“It seems to me that the consensus is that people are for it, but maybe the ‘yes’ voters are just more vocal,” Lester said. “The biggest thing from people against it is that all the questions are lumped into one bond, but I personally don’t have a problem with the bundle.”

Lester said he has a different viewpoint than others because he isn’t a business owner or homeowner and doesn’t have to pay property taxes. The bond, with an estimated $795,000 in interest, will be paid in annual installments for up to 20 years and would cost the city $3.155 million in total at maturity.

“I don’t have as much hinging on this as other people do,” Lester said.

Since last summer, there have been public meetings, hearings and letters and opinion pieces. The City Council spent money and sent out a mailer urging people to support the bond, while a separate post card went out asking people to vote against it.

The most controversial component, the one bringing about the most public discussion, has been money earmarked for the Stevens Commons redevelopment project. Morrill, of Grand View Log and Timber Frames, in Winthrop, has a vision of a mixed-use development featuring affordable senior housing, commercial space and small subdivisions on the property.


In the year since he’s purchased the campus from the state, Morrill has done a number of below-the-surface infrastructure improvements, found six tenants to lease office space in the Baker Building, secured a commitment from Community Housing of Maine to convert the Central Building into senior housing units and reached a deal with the city to locate a new fire station on the site of the Farwell Building. He has said several times that he’s invested more already than he’s asking for from the city, but he said the infrastructure improvements are needed for the redevelopment to take the next step.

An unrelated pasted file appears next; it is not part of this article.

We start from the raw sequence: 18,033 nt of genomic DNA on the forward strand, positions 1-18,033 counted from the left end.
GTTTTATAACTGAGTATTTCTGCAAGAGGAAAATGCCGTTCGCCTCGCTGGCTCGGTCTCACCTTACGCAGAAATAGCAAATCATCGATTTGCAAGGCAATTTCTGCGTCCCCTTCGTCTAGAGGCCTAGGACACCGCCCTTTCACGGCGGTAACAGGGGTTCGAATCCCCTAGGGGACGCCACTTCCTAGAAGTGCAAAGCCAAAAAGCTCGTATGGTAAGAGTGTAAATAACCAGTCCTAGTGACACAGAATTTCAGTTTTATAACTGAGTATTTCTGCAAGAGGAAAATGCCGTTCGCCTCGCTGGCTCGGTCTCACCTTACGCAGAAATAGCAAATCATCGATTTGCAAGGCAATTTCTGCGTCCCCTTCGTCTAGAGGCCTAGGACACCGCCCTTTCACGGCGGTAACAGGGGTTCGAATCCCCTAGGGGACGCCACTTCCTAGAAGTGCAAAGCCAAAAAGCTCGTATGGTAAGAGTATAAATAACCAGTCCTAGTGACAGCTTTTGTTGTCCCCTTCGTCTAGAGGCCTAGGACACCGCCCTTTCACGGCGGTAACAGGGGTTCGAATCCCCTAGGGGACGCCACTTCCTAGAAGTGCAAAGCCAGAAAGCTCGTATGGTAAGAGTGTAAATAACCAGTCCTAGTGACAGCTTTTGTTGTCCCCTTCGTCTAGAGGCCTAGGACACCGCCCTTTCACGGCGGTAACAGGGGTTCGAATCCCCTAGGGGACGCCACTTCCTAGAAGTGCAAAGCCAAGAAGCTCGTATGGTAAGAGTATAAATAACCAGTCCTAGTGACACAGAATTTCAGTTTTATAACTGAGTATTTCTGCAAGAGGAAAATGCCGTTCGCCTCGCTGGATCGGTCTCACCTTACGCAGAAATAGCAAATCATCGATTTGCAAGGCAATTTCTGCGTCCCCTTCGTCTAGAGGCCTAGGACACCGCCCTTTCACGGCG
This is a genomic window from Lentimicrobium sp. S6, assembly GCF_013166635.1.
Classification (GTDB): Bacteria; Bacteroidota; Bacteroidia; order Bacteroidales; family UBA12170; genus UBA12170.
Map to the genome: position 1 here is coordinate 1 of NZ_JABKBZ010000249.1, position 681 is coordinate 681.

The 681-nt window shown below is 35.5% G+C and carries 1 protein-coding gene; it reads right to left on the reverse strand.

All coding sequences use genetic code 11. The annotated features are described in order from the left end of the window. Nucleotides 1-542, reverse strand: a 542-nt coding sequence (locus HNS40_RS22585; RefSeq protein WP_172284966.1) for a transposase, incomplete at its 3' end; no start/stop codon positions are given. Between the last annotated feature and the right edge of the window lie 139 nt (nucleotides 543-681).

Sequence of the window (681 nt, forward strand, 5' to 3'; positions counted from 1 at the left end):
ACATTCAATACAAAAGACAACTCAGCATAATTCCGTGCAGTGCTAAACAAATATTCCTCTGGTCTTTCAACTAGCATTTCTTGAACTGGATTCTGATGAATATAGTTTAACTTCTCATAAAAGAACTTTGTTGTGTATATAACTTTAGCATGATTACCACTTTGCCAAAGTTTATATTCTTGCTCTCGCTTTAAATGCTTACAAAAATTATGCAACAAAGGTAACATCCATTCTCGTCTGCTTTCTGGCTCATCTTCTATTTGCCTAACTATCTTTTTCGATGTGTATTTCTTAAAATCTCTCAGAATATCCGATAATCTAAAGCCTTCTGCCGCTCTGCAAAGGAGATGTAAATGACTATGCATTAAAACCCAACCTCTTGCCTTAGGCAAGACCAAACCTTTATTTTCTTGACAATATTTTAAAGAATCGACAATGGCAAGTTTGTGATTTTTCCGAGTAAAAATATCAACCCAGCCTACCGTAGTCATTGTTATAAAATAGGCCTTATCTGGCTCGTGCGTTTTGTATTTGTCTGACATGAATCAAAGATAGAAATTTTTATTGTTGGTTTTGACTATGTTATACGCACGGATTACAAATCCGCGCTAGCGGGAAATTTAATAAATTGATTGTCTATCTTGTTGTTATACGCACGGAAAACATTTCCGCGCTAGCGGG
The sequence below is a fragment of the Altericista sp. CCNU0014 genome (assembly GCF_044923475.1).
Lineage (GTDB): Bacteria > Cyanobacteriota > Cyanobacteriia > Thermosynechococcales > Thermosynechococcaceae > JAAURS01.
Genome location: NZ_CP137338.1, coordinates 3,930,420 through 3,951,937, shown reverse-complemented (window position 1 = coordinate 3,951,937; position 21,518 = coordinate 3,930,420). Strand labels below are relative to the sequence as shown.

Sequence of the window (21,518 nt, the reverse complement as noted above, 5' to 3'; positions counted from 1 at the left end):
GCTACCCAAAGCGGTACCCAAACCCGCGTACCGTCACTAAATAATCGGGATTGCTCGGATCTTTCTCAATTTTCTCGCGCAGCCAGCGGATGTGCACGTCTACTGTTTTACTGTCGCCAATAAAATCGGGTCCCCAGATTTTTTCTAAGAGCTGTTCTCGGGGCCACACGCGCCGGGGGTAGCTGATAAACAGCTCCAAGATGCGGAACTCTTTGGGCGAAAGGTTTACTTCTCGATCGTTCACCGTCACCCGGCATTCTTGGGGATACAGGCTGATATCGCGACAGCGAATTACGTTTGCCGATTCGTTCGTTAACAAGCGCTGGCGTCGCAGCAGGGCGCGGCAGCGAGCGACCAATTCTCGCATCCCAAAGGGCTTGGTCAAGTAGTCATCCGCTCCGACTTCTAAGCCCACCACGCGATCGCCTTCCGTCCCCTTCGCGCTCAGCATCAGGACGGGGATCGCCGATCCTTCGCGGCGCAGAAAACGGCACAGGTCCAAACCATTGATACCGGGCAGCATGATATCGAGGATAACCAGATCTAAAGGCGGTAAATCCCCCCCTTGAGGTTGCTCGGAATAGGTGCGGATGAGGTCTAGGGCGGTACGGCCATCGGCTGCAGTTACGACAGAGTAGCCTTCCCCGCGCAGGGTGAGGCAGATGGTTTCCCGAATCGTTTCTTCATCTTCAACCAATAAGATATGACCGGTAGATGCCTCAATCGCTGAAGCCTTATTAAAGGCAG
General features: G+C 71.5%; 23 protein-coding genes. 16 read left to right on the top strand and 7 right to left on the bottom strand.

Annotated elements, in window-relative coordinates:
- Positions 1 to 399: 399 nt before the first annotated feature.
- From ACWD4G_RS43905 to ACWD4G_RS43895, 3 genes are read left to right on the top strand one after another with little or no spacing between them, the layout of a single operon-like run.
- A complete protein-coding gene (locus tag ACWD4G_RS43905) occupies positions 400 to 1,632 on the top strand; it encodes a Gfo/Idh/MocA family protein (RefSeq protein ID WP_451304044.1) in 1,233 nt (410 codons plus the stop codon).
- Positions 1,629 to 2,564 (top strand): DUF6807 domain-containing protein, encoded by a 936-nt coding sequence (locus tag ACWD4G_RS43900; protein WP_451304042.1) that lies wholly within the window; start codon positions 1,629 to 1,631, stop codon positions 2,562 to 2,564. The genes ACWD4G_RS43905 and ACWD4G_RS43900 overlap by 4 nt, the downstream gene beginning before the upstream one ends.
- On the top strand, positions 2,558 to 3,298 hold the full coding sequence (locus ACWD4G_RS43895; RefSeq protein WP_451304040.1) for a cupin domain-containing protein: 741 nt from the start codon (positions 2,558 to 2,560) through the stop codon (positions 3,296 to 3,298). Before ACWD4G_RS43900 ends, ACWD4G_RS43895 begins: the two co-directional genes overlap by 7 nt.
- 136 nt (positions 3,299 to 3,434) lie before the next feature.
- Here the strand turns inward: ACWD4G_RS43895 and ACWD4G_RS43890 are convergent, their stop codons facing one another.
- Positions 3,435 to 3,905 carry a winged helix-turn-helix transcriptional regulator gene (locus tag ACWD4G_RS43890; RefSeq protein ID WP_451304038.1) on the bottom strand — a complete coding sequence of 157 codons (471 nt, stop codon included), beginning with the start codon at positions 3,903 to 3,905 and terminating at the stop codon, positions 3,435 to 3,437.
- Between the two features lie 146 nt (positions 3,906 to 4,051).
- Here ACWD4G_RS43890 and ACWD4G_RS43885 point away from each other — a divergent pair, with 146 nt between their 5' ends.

“(Those) improvements are the foundation of this whole project,” Morrill said. “It paints a nice starting point for other people to participate, and it’s already a real project with real tenants.”

Weber is especially supportive of the Stevens Commons component because she thinks the property presents a lot of opportunities for the herself and the city.

“I was looking at space at Stevens Commons for my own business,” she said. “I think Matt is a wonderful guy with great intentions, and I think that property could make an amazing art space.”

Young thinks the redevelopment of Stevens Commons is a good idea but doesn’t like how the city takes a risk by spending $600,000 up front without any guarantee to see a return on its investment.

“Once the city’s money is in, it has no other option but to wait passively, potentially for a very long time, and hope for the best,” he said.


Other opponents have claimed, incorrectly, that the bond presents a $600,000 gift of public money given to a private developer, though Morrill has said repeatedly that he won’t see any of the money from the bond — it would go straight to a contractor.

Voting will take place from 8 a.m. to 8 p.m. Friday at Hall-Dale Elementary School. City Clerk Dianne Polky will have a crew to help hand-count the ballots, and City Manager Nate Rudy said he hopes to have results before 10 p.m.

Jason Pafundi — 621-5663


Twitter: @jasonpafundiKJ